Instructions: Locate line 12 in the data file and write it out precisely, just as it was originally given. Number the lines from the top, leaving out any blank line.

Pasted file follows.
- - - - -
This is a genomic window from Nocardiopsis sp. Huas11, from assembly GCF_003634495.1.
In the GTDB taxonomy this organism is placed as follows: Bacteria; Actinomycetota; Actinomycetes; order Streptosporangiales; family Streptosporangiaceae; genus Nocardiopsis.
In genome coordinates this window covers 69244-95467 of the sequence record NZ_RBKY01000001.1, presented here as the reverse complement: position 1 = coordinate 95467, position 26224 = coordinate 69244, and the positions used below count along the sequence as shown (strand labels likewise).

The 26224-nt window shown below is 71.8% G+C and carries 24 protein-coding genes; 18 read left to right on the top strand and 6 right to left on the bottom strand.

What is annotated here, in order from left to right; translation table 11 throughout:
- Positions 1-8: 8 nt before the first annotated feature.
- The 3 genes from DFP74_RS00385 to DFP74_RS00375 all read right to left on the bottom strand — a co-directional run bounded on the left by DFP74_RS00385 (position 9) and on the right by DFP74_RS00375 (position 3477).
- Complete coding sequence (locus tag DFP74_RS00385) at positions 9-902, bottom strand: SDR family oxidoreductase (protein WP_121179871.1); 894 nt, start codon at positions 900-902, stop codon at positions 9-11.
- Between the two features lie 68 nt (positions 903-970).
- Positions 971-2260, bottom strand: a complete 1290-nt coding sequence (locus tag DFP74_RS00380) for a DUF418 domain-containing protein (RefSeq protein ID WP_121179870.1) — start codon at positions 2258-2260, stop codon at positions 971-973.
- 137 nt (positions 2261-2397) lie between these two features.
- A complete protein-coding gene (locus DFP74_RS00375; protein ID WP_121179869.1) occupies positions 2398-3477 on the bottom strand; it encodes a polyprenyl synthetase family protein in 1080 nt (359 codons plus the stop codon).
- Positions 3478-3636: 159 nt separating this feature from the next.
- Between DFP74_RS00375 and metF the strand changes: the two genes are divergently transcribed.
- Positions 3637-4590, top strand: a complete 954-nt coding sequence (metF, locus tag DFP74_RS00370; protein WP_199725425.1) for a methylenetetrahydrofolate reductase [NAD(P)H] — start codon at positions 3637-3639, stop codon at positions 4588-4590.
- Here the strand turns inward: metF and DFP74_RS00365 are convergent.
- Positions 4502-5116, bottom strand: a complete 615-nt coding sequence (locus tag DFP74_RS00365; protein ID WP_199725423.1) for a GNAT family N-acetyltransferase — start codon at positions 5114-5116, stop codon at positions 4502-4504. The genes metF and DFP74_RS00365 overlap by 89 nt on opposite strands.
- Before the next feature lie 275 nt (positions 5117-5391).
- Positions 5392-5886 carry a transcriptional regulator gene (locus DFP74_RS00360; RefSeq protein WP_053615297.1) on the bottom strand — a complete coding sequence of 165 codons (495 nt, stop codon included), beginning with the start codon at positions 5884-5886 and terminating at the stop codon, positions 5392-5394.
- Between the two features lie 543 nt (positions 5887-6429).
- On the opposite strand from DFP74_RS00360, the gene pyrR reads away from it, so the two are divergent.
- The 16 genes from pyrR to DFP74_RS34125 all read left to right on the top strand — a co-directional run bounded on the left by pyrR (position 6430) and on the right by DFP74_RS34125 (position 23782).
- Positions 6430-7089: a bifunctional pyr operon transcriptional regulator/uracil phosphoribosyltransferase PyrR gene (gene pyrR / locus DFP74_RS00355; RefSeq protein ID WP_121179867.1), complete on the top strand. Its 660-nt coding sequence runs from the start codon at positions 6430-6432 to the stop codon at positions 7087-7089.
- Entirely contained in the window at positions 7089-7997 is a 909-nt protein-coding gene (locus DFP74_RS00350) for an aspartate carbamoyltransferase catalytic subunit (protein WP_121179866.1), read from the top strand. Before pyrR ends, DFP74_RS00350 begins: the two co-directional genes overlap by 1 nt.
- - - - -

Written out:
- A complete protein-coding gene (locus DFP74_RS00375; protein ID WP_121179869.1) occupies positions 2398-3477 on the bottom strand; it encodes a polyprenyl synthetase family protein in 1080 nt (359 codons plus the stop codon).